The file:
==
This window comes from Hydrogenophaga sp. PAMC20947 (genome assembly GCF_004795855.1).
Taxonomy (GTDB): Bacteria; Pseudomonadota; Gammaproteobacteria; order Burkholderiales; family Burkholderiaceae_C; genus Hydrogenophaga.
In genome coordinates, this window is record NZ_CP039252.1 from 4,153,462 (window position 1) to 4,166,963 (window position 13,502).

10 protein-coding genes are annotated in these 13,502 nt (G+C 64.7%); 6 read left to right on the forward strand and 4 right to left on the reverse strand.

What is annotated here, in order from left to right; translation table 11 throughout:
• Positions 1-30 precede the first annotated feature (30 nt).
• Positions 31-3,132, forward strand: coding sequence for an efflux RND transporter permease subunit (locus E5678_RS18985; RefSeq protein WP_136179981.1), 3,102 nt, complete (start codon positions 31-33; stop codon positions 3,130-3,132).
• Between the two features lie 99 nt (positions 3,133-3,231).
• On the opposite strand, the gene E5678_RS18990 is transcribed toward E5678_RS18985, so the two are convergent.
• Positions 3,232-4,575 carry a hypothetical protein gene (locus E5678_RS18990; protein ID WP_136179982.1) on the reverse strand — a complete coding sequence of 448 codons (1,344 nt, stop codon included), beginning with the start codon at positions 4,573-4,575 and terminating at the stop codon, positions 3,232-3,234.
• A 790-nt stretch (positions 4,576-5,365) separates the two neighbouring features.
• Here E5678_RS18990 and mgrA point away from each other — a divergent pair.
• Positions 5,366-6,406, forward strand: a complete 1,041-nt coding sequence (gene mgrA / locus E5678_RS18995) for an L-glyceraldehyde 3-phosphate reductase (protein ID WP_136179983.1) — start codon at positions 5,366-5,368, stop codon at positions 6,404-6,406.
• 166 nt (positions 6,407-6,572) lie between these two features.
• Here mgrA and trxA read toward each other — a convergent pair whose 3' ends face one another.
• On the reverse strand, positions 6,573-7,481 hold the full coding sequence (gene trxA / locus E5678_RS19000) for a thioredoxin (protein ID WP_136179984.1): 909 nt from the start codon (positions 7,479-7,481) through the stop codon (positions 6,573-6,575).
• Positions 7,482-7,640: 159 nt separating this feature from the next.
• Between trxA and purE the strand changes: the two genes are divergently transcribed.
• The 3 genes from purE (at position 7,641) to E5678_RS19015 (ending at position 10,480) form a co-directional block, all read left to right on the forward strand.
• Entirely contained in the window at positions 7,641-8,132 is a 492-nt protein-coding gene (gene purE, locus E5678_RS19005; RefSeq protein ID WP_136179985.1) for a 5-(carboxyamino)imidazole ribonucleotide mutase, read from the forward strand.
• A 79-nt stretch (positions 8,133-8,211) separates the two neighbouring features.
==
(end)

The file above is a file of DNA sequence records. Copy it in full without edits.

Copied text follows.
This window comes from Hydrogenophaga sp. PAMC20947 (genome assembly GCF_004795855.1).
Taxonomy (GTDB): Bacteria; Pseudomonadota; Gammaproteobacteria; order Burkholderiales; family Burkholderiaceae_C; genus Hydrogenophaga.
In genome coordinates, this window is record NZ_CP039252.1 from 4,153,462 (window position 1) to 4,166,963 (window position 13,502).

10 protein-coding genes are annotated in these 13,502 nt (G+C 64.7%); 6 read left to right on the forward strand and 4 right to left on the reverse strand.

What is annotated here, in order from left to right; translation table 11 throughout:
• Positions 1-30 precede the first annotated feature (30 nt).
• Positions 31-3,132, forward strand: coding sequence for an efflux RND transporter permease subunit (locus E5678_RS18985; RefSeq protein WP_136179981.1), 3,102 nt, complete (start codon positions 31-33; stop codon positions 3,130-3,132).
• Between the two features lie 99 nt (positions 3,133-3,231).
• On the opposite strand, the gene E5678_RS18990 is transcribed toward E5678_RS18985, so the two are convergent.
• Positions 3,232-4,575 carry a hypothetical protein gene (locus E5678_RS18990; protein ID WP_136179982.1) on the reverse strand — a complete coding sequence of 448 codons (1,344 nt, stop codon included), beginning with the start codon at positions 4,573-4,575 and terminating at the stop codon, positions 3,232-3,234.
• A 790-nt stretch (positions 4,576-5,365) separates the two neighbouring features.
• Here E5678_RS18990 and mgrA point away from each other — a divergent pair.
• Positions 5,366-6,406, forward strand: a complete 1,041-nt coding sequence (gene mgrA / locus E5678_RS18995) for an L-glyceraldehyde 3-phosphate reductase (protein ID WP_136179983.1) — start codon at positions 5,366-5,368, stop codon at positions 6,404-6,406.
• 166 nt (positions 6,407-6,572) lie between these two features.
• Here mgrA and trxA read toward each other — a convergent pair whose 3' ends face one another.
• On the reverse strand, positions 6,573-7,481 hold the full coding sequence (gene trxA / locus E5678_RS19000) for a thioredoxin (protein ID WP_136179984.1): 909 nt from the start codon (positions 7,479-7,481) through the stop codon (positions 6,573-6,575).
• Positions 7,482-7,640: 159 nt separating this feature from the next.
• Between trxA and purE the strand changes: the two genes are divergently transcribed.
• The 3 genes from purE (at position 7,641) to E5678_RS19015 (ending at position 10,480) form a co-directional block, all read left to right on the forward strand.
• Entirely contained in the window at positions 7,641-8,132 is a 492-nt protein-coding gene (gene purE, locus E5678_RS19005; RefSeq protein ID WP_136179985.1) for a 5-(carboxyamino)imidazole ribonucleotide mutase, read from the forward strand.
• A 79-nt stretch (positions 8,133-8,211) separates the two neighbouring features.